Whether you are an outstanding tennis player who wins most of your matches or an amateur trying to continue to get better, the right game plan can lead you to victory.
Try to watch a match your future opponent is playing and start by writing down your opponent’s strengths and weaknesses. Then do the same for your overall game.
Have a friend or coach observe a future opponent who is favored against you to get a different perspective.
By combining your notes about yourself and the observations of your opponent, you will have a better idea of how to play.
You and your friend or coach should be practicing as much as you can to perfect or improve your skills. Once you feel that your tennis game is improving, you should start playing against better competition as often as you can.
However, don’t make the mistake of playing against better players than you are until you feel confident that you can win. Gradually build up your game plan to play against tennis players who are equal or slightly better than you whom you feel that you can defeat. You should have no trouble identifying your opponents as they are the ones who have defeated you in the past.
If you decide to start playing tournaments, be sure that your coach or friend watches you carefully in practice or the tournament matches so that both of you can evaluate how you are progressing. Even if you are playing a practice match, take timeouts to discuss with your coach or friend what you should or should not do.
As you start to defeat players who are equal to or slightly better than you are, you should you start to make your final match preparations. Are your ground strokes, serves and net game ready to play in tournaments against players whom you feel you can defeat? When you are rallying, do you feel that you are in superior condition than your opponent and can eventually wear him or her out in long rallies?
The answers to those question should help determine if you are ready and have a winning strategy.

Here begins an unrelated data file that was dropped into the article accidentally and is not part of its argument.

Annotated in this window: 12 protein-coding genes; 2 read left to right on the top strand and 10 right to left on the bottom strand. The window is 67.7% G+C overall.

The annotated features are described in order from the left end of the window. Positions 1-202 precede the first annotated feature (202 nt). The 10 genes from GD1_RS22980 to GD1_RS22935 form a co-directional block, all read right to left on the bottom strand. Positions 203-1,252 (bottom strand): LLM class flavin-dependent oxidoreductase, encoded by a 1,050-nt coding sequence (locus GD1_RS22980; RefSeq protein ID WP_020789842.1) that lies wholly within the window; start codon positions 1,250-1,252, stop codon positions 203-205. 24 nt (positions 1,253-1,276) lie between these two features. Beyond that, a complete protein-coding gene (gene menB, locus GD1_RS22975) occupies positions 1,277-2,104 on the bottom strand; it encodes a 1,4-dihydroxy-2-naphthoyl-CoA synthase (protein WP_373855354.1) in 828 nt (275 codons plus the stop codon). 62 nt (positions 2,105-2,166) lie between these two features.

Grand Slam Q & A
Q: Will Rafael Nadal surpass Roger Federer’s record of 20 Grand Slam singles titles?
A: I think that Nadal, who has won 19 Grand Slam titles, will win the French Open again next year to tie Federer. But Nadal turns 34 next year and I don’t see him winning the hard court tournaments as the caliber of play keeps improving each year.
Q: Will Federer win any more Grand Slams?
A: Federer recently turned 38, and his loss in the quarterfinals to Grigor Dimitrov, who is ranked No. 78 in the world, showed that age might be catching up to him. Federer was ahead two sets to one before losing the next two sets and appeared to be exhausted.
Q: Will Novak Djokovic, who has 16 Grand Slam singles titles, surpass Federer’s 20?
A: Without a doubt, he has the ability to surpass Federer’s record. However, he has had too many injuries the past few years. That has taken a toll on his body. I don’t see him breaking Federer’s record.
Q: Will Serena Williams surpass Margaret Court’s record of 24 Grand Slam titles?
A: At times, she has played as if she could win another two Grand Slams to add to her total of 22. However, she has lost the last four Grand Slams finals that she has been in and showed, for the first time, that she is subject to having periods of poor play. At age 38, I don’t see her winning any more Grand Slam titles.
Q: Why do players like Simona Halep and Ashleigh Barty win Grand Slam singles titles and then do poorly in their next tournament?
A: After winning a Grand Slam singles title, it is very hard for players to win the next tournament that they play in physically and mentally because it will be almost impossible to sustain their level of play from the Grand Slam event.
Q: Will Daniil Medvedev, who lost to Nadal in the U.S. Open final, win a Grand Slam next year?
A: Absolutely. At 6-6, he moves unbelievably well, has no weaknesses and should win multiple Grand Slam events.